You may pride yourself on the unstuffy, creative, youthful vibe at your start-up, but as you grow there will likely come a time when you are told that you need to hire someone senior who feels less comfortable playing foosball in a hoodie than closing deals in a suit.
There's no shame in that. Even Google famously needed "adult supervision." But there is danger in hiring older, more experienced executives from outside the company.
The need to hire experienced leadership is a sign of your start-up's success, writes top VC Ben Horowitz on his blog recently, but if you handle this crucial step in the growth of your business badly, you could end up damaging your company culture or saddling yourself with middling leadership.
Or, to use Horowitz's more colorful metaphor: "Hiring senior people into a start-up is kind of like an athlete taking performance-enhancing drugs. If all goes well, you will achieve incredible new heights. If all goes wrong, you will start degenerating from the inside out."
So what's the right way to go about hiring what Horowitz dubs "old people?" He has plenty of wisdom to offer.
Do You Really Need an "Old Person?"
The first step to successfully hiring a seasoned executive is making sure you actually need one and wouldn't be better off promoting from within. When is the right time to bring in an adult? When outside experience trumps insider knowledge, advises Horowitz.
"For example, for engineering managers, the comprehensive knowledge of the code base and engineering team is usually more important and difficult to acquire than knowledge of how to run scalable engineering organizations," he writes. "In hiring someone to sell your product to large enterprises, the opposite is true."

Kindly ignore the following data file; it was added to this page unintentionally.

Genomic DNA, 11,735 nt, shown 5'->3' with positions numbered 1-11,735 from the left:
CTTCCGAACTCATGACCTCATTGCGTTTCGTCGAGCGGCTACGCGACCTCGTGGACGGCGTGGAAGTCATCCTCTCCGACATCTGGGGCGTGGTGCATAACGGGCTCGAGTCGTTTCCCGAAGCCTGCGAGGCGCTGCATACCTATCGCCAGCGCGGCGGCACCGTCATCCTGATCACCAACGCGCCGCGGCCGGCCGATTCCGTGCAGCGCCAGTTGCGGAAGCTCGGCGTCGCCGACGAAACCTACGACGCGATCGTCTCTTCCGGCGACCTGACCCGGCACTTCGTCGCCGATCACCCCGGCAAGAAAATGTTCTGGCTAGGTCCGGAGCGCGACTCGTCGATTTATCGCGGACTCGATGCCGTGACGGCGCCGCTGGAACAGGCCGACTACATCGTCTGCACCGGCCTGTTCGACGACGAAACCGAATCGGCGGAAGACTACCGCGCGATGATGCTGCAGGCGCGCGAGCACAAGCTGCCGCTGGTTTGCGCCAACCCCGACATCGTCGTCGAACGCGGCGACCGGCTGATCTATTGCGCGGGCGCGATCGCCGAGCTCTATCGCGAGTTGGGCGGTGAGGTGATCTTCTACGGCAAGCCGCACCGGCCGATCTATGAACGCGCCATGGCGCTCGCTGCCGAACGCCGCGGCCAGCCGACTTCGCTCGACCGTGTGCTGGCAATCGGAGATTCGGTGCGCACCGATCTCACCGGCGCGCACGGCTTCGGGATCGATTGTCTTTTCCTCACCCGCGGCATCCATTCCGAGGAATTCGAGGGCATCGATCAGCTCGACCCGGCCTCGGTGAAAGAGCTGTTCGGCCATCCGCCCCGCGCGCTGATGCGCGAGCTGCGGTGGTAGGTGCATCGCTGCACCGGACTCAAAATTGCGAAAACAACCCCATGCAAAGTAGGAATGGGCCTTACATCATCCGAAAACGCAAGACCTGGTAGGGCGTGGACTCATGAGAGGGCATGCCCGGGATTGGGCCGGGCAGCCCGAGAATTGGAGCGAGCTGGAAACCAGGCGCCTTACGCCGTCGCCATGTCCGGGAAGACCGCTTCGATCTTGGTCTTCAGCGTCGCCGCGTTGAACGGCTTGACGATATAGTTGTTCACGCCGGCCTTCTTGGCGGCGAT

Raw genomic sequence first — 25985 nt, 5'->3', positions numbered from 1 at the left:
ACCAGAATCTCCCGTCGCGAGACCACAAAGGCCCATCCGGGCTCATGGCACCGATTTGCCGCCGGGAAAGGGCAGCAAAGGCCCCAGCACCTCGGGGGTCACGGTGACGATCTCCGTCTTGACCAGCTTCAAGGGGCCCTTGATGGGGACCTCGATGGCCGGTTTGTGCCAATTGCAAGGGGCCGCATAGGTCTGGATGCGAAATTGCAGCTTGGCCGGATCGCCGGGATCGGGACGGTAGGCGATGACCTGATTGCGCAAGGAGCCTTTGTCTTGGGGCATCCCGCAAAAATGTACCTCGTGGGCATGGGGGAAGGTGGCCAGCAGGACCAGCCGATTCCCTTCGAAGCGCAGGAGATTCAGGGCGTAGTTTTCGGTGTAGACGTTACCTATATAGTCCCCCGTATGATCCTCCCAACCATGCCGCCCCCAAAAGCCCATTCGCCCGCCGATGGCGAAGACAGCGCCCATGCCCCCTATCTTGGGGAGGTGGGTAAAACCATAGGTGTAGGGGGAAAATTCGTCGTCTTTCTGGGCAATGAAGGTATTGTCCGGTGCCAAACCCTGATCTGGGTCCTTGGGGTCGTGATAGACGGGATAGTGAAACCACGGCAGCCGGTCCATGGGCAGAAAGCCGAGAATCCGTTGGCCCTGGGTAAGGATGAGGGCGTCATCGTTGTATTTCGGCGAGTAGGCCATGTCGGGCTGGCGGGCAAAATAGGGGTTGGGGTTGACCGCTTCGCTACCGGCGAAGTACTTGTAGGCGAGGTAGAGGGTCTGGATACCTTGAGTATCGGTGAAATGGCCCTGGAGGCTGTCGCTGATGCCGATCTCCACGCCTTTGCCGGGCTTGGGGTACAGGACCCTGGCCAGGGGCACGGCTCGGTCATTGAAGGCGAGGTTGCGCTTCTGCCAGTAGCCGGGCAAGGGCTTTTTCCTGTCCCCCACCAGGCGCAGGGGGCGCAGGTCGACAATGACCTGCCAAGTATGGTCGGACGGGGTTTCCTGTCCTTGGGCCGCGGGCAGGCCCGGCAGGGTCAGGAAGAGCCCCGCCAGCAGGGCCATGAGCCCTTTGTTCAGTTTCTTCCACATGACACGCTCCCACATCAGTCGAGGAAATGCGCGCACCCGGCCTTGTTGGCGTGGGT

"This is why when the head of engineering gets promoted from within, she often succeeds. When the head of sales gets promoted from within, she almost always fails," Horowitz concludes.
You may hire executives for their experience and knowledge, but don't let them import their culture as well, warns Horowitz, who advises start-ups to, "demand cultural compliance. It's fine that people come from other company cultures. It's true that some of those cultures will have properties that are superior to your own. But this is your company, your culture and your way of doing business. Do not be intimidated by experience on this issue, stick to your guns and stick to your culture. If you want to expand your culture to incorporate some of the new thinking, that's fine, but do so explicitly--do not drift."
Horowitz has lots of other tips to offer on the topic, making the full post a must-read for those whose companies are approaching this stage in their growth. For example, among other advice he suggests books to read on the topic, ways to ensure you get a truly stellar executive.
But he ends with this stark warning: "If you are not careful, you may well end up selling the soul of your company."